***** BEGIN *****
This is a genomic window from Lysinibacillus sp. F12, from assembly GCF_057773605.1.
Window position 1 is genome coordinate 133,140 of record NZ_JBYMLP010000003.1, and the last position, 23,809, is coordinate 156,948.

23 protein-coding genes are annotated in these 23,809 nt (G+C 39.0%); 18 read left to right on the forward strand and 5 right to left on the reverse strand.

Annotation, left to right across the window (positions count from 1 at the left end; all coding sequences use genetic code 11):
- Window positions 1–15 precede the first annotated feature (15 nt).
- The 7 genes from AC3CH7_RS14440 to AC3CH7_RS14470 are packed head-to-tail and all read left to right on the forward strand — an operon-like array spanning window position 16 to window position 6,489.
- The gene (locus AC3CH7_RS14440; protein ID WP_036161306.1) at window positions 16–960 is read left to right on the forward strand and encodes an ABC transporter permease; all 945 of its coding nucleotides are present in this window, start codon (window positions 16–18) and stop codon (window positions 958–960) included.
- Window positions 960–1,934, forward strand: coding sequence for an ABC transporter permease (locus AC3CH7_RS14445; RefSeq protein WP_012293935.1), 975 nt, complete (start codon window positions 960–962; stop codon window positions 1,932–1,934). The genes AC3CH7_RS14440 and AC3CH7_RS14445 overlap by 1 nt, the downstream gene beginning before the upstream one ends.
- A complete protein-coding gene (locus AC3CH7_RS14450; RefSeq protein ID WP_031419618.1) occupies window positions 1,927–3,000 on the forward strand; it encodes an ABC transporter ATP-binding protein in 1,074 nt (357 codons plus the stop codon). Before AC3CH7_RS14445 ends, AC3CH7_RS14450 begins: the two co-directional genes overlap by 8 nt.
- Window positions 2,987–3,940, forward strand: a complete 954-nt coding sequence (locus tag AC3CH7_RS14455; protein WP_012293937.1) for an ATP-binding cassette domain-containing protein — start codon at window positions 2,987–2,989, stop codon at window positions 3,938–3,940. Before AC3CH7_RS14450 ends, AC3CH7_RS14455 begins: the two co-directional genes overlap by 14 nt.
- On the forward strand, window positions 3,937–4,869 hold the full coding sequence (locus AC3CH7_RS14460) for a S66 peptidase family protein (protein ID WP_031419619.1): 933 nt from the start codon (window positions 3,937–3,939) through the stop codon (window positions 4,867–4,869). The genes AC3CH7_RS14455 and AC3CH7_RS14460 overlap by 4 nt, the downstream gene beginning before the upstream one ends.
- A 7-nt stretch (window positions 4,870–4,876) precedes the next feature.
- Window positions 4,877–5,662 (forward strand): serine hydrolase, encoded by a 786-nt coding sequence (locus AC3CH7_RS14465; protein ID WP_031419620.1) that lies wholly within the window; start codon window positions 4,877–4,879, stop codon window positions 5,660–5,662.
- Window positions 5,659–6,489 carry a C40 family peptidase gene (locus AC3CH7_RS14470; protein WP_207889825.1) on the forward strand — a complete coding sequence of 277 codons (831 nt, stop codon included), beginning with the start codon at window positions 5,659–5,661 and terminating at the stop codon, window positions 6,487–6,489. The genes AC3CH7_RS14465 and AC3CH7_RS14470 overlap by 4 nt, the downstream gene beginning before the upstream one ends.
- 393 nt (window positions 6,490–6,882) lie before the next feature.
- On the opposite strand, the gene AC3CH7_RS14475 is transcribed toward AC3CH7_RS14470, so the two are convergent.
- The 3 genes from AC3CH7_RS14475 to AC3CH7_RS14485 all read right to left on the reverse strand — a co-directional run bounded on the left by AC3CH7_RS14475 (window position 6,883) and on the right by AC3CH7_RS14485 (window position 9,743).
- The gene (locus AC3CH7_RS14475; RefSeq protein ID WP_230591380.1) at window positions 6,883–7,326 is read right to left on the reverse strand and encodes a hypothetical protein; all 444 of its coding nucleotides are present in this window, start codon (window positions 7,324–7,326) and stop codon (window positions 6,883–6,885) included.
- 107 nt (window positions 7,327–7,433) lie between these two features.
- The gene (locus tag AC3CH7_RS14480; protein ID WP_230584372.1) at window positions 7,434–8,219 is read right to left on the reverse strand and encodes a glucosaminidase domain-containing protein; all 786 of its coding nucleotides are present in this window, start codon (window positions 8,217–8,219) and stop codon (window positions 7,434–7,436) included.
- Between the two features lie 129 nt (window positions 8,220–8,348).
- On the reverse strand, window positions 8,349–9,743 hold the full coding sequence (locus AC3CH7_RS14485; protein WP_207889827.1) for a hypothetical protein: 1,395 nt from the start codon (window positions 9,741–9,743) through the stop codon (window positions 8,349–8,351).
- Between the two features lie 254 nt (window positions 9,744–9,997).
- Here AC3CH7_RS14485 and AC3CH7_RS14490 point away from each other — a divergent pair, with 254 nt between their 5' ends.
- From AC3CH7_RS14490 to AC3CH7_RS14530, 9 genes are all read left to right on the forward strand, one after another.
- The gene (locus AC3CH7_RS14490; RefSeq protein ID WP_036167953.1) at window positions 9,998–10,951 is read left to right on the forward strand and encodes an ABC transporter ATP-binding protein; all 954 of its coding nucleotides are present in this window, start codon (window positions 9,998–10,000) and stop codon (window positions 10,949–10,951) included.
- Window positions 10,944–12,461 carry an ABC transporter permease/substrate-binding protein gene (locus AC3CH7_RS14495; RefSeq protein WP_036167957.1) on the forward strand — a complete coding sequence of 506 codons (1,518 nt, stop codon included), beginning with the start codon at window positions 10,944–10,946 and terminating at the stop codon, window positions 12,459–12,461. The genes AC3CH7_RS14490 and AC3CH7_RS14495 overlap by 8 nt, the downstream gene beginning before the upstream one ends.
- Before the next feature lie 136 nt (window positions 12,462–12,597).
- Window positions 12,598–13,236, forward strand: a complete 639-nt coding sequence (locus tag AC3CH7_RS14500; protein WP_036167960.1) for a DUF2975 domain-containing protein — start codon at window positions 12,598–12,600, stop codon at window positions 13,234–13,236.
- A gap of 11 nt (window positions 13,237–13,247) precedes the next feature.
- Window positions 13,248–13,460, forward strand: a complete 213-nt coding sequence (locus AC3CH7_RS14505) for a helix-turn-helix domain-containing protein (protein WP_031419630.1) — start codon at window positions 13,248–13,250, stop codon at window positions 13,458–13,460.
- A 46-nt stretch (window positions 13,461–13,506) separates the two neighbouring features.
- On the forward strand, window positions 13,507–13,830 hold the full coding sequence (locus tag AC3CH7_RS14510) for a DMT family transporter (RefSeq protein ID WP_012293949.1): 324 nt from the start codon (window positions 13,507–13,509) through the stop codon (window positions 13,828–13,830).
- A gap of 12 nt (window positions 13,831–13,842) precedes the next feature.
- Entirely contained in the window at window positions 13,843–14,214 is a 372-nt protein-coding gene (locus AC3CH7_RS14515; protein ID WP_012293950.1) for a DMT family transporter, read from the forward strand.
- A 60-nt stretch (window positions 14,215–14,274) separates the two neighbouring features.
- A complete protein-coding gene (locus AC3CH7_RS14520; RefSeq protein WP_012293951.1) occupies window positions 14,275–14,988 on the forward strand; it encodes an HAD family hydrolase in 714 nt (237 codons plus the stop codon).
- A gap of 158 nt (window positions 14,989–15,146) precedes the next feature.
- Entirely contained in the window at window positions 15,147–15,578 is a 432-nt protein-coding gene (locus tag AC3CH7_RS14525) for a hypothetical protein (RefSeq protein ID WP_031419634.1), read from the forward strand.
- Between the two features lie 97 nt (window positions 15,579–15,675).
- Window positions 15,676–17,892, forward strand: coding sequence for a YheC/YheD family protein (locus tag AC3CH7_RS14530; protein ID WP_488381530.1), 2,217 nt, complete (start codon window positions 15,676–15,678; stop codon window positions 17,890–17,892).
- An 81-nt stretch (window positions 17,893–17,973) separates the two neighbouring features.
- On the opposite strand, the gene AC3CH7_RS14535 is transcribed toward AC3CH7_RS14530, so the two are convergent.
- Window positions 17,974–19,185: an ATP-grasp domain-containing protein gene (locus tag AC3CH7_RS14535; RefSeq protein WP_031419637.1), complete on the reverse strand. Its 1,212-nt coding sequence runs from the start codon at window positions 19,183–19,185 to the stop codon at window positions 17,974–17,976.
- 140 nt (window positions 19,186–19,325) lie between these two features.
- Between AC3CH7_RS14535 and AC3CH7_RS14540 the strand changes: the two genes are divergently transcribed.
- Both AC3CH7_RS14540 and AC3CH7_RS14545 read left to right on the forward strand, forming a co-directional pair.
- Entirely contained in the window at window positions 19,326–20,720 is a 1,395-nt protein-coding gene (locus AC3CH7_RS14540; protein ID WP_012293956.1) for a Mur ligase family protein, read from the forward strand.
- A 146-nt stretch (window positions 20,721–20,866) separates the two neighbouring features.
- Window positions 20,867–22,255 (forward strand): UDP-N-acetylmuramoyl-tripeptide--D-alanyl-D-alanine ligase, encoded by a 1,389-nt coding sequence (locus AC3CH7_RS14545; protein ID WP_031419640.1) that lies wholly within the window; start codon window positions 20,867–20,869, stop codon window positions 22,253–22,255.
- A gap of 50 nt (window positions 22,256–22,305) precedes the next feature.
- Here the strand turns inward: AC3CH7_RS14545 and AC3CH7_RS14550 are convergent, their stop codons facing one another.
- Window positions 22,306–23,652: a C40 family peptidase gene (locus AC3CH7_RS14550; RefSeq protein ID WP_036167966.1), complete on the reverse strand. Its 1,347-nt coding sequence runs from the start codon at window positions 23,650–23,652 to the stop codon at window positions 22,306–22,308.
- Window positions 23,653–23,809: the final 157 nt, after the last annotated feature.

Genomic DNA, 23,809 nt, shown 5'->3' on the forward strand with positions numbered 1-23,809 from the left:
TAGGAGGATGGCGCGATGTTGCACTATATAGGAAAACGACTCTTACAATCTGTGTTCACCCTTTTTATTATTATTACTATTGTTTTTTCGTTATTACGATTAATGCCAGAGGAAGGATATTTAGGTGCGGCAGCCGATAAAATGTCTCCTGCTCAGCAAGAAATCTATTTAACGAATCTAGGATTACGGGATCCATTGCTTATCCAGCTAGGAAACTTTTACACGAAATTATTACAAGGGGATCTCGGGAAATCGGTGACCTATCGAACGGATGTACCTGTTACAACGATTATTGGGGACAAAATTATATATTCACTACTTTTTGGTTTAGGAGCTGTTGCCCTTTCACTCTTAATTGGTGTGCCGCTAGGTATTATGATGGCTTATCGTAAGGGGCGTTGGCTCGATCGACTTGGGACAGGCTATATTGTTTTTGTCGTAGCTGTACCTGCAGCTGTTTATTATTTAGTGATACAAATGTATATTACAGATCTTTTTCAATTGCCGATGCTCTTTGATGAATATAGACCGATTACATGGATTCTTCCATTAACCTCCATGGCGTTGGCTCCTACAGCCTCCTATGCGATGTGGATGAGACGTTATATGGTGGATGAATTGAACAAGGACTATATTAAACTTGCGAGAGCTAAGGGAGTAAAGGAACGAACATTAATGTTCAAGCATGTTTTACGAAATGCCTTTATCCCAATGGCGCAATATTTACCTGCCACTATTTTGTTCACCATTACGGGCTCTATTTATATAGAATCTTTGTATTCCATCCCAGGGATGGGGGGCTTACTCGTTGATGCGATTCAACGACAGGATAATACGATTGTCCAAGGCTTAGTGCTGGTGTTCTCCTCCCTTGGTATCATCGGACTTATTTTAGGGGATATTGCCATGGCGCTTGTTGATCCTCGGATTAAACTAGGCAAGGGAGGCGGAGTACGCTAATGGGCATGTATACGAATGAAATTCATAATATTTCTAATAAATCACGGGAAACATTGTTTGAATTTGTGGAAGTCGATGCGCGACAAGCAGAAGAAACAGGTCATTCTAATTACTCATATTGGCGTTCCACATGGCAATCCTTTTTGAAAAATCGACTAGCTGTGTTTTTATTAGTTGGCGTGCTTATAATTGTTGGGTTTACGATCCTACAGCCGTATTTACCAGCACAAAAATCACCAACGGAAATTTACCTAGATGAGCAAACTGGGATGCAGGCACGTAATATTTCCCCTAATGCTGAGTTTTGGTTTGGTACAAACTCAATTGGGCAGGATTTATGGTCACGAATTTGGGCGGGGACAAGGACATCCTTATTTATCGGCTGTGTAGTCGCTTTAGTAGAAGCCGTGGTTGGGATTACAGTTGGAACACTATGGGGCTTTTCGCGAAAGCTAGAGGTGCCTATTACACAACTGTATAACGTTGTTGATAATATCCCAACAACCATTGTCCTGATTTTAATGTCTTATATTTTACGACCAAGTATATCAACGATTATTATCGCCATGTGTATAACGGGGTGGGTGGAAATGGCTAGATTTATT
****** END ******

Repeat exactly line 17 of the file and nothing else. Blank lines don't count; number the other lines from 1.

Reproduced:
- The 3 genes from AC3CH7_RS14475 to AC3CH7_RS14485 all read right to left on the reverse strand — a co-directional run bounded on the left by AC3CH7_RS14475 (window position 6,883) and on the right by AC3CH7_RS14485 (window position 9,743).